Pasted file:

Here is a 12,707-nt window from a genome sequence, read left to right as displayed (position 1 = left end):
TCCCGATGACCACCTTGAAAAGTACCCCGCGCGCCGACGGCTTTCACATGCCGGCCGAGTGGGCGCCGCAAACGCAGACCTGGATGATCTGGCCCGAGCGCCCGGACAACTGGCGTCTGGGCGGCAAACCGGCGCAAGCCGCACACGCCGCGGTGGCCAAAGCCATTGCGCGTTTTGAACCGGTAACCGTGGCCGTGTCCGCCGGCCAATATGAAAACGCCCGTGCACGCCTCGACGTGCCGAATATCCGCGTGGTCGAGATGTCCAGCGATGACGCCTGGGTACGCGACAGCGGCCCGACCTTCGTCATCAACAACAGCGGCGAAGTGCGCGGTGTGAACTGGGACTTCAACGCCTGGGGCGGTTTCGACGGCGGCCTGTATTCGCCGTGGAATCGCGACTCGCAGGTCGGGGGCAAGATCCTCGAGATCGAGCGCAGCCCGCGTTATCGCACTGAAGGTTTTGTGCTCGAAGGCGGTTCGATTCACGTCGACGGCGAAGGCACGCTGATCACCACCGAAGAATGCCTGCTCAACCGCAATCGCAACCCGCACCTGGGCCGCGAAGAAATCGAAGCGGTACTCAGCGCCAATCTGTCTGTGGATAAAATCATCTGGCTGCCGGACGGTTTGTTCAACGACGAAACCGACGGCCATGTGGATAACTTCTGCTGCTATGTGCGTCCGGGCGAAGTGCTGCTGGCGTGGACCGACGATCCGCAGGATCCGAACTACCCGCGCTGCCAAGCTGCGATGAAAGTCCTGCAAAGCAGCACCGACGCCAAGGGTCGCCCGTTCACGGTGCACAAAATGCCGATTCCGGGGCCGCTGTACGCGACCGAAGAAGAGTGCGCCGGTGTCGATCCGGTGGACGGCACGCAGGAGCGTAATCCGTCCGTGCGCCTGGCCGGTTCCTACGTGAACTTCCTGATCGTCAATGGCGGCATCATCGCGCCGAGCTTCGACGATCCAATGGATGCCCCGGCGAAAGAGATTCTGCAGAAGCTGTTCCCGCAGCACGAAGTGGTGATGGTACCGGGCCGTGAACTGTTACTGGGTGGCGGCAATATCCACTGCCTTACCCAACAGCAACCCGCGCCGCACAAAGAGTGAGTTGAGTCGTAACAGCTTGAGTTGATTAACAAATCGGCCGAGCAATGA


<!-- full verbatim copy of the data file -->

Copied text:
Here is a 12,707-nt window from a genome sequence, read left to right as displayed (position 1 = left end):
TCCCGATGACCACCTTGAAAAGTACCCCGCGCGCCGACGGCTTTCACATGCCGGCCGAGTGGGCGCCGCAAACGCAGACCTGGATGATCTGGCCCGAGCGCCCGGACAACTGGCGTCTGGGCGGCAAACCGGCGCAAGCCGCACACGCCGCGGTGGCCAAAGCCATTGCGCGTTTTGAACCGGTAACCGTGGCCGTGTCCGCCGGCCAATATGAAAACGCCCGTGCACGCCTCGACGTGCCGAATATCCGCGTGGTCGAGATGTCCAGCGATGACGCCTGGGTACGCGACAGCGGCCCGACCTTCGTCATCAACAACAGCGGCGAAGTGCGCGGTGTGAACTGGGACTTCAACGCCTGGGGCGGTTTCGACGGCGGCCTGTATTCGCCGTGGAATCGCGACTCGCAGGTCGGGGGCAAGATCCTCGAGATCGAGCGCAGCCCGCGTTATCGCACTGAAGGTTTTGTGCTCGAAGGCGGTTCGATTCACGTCGACGGCGAAGGCACGCTGATCACCACCGAAGAATGCCTGCTCAACCGCAATCGCAACCCGCACCTGGGCCGCGAAGAAATCGAAGCGGTACTCAGCGCCAATCTGTCTGTGGATAAAATCATCTGGCTGCCGGACGGTTTGTTCAACGACGAAACCGACGGCCATGTGGATAACTTCTGCTGCTATGTGCGTCCGGGCGAAGTGCTGCTGGCGTGGACCGACGATCCGCAGGATCCGAACTACCCGCGCTGCCAAGCTGCGATGAAAGTCCTGCAAAGCAGCACCGACGCCAAGGGTCGCCCGTTCACGGTGCACAAAATGCCGATTCCGGGGCCGCTGTACGCGACCGAAGAAGAGTGCGCCGGTGTCGATCCGGTGGACGGCACGCAGGAGCGTAATCCGTCCGTGCGCCTGGCCGGTTCCTACGTGAACTTCCTGATCGTCAATGGCGGCATCATCGCGCCGAGCTTCGACGATCCAATGGATGCCCCGGCGAAAGAGATTCTGCAGAAGCTGTTCCCGCAGCACGAAGTGGTGATGGTACCGGGCCGTGAACTGTTACTGGGTGGCGGCAATATCCACTGCCTTACCCAACAGCAACCCGCGCCGCACAAAGAGTGAGTTGAGTCGTAACAGCTTGAGTTGATTAACAAATCGGCCGAGCAATGA